Furthermore, there are millions of social media users online, many anonymous and in different jurisdictions worldwide. How would they be held accountable? Should online platforms be responsible for monitoring these issues or would that be treading too close into censorship? Should we just accept the “court of public opinion” as society evolving and progressing? Should we all just be extra cautious of our actions knowing anyone could be found guilty online? Even if we are cautious, what is to stop others from sharing misleading statements and assumptions in the media and potentially harming innocent individuals? These are just some of the concerns that are raised in relation to this issue.


An example from recent case law


I will be examining some of these concerns using the case Canadian Broadcasting Corp. v. Morrison, M.J. (2020) as an example (“Morrison"). This case is about an episode of a CBC program that aired regarding Peter Nygard, which allegedly damaged his reputation. Morrison involved charges of defamatory libel contrary to ss. 300 and 301 of the Criminal Code of Canada and an issuance of a publication ban on the episode.


One of the concerns brought up in Morrison was the balancing of freedom of expression with the rights of the individual in this case, which belonged to Nygard. The preliminary inquiry judge said that the episode could lead to citizens being tainted and could also potentially influence future jurors. Additionally, the judge said that the information mentioned in the episode could be concerning to the public and could affect the chances of a fair trial.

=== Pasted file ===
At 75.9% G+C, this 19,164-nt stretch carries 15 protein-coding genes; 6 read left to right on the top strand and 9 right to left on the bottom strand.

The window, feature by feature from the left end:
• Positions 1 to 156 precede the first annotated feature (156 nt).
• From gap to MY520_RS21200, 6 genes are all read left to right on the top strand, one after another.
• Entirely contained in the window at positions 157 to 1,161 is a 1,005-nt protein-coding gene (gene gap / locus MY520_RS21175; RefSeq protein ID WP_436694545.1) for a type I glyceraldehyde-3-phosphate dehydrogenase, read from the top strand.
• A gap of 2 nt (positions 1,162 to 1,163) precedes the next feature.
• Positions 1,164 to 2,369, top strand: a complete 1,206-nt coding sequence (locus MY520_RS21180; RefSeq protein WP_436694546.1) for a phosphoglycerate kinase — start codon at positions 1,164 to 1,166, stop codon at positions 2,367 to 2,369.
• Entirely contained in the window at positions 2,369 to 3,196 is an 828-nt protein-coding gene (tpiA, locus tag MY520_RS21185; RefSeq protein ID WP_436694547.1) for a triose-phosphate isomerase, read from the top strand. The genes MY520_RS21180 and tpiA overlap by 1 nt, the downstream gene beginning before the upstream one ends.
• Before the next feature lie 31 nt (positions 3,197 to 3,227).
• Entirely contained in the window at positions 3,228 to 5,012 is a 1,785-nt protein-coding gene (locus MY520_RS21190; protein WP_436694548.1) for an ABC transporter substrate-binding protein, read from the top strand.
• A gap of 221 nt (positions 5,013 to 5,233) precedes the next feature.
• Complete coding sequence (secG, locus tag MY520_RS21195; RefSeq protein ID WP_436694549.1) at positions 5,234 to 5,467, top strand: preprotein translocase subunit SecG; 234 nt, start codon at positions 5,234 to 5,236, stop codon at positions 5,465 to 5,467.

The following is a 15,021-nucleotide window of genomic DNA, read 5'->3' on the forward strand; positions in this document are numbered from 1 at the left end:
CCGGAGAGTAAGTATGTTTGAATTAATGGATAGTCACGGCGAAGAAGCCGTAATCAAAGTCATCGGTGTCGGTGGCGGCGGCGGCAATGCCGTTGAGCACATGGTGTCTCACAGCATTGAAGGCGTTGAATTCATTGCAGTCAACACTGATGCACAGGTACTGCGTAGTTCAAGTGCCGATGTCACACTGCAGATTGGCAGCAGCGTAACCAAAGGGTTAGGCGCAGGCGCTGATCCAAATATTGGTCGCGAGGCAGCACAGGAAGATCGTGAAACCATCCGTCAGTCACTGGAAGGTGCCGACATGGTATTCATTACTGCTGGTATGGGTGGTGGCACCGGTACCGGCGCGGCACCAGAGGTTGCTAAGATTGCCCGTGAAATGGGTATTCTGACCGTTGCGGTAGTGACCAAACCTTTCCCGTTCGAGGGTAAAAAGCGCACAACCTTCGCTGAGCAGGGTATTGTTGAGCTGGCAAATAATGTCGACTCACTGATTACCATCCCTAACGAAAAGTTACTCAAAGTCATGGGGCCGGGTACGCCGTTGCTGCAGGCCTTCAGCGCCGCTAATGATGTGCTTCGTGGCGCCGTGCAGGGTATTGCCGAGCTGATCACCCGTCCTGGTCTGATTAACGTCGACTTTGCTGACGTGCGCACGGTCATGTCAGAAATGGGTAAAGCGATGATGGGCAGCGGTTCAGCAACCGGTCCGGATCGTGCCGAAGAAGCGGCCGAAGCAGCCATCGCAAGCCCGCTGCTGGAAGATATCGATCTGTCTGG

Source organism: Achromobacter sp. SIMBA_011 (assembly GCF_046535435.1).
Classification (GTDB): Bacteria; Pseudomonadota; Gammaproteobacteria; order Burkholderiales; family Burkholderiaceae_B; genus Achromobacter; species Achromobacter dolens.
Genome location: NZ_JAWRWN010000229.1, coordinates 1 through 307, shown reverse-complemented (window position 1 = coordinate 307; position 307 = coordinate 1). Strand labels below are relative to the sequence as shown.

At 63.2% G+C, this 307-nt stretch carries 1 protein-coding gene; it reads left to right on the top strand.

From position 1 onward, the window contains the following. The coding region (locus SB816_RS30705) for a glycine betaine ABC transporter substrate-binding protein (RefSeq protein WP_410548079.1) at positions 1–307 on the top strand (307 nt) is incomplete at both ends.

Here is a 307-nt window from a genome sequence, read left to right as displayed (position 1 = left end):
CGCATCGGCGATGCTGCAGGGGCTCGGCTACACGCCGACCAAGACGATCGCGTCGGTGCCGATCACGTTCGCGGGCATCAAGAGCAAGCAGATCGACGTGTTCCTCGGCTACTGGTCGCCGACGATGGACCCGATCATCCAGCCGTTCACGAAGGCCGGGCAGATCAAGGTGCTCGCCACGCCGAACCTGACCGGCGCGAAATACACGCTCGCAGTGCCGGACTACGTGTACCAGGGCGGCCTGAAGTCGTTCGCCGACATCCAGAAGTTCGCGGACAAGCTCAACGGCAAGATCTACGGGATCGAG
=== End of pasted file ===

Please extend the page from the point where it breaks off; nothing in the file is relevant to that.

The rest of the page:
When considering the preliminary inquiry judge’s statements, the judge in Morrison (McKelvey J.) noted the importance of considering that the matter regarding Nygard will not proceed before a jury for a considerable period of time. Additionally, a potential juror’s online searching of Nygard could also impact their impartiality. Therefore, the conclusion that potential jurors could or would be influenced as a result of the episode was found to be speculative. Judge McKelvey also found that all jurors are instructed regarding pre-trial publicity and that they may be asked whether they have any previous knowledge of the case which would affect their ability to be fair and impartial during the trial. Further, jurors are also told not to conduct any internet searches, other research, or access the media or social media once they become jurors.


Although jury instructions might help eliminate some prejudice, in some cases that are very public, this might prove more difficult in practice. While jurors may not be actively searching for information about the case, they may be exposed to it nonetheless. Thus, even if jurors might be trying to remain impartial, the media could still create some prejudice and effect the administration of justice by influencing jurors. Judges in other cases have addressed this issue by “proceed[ing] on the assumption that the individual citizen's sense of responsibility and obligation to their duty as a potential juror will result in their compliance with those instructions.”


Charter rights and the modern court of public opinion



It is clear that there are many issues regarding how the public can impact the fairness of a criminal trial. The media, as well as individuals, can have the power to influence the public and potential jurors regarding a particular case. This is also dangerous because of the possibility of innocent individuals being harassed by the public due to misleading information and without a fair trial. An individuals’ rights under sections 7 and 11(d) of the Charter are essential in the administration of justice in a democratic society and there should be more measures put in place in order to protect them. However, as mentioned above, this can prove difficult in relation to the internet, social media, and the limits on the freedom of expression under s2(b) of the Charter. Should the “court of public opinion” continue to become an alternate means of achieving justice or should it be limited in order to ensure a fair and legal justice system?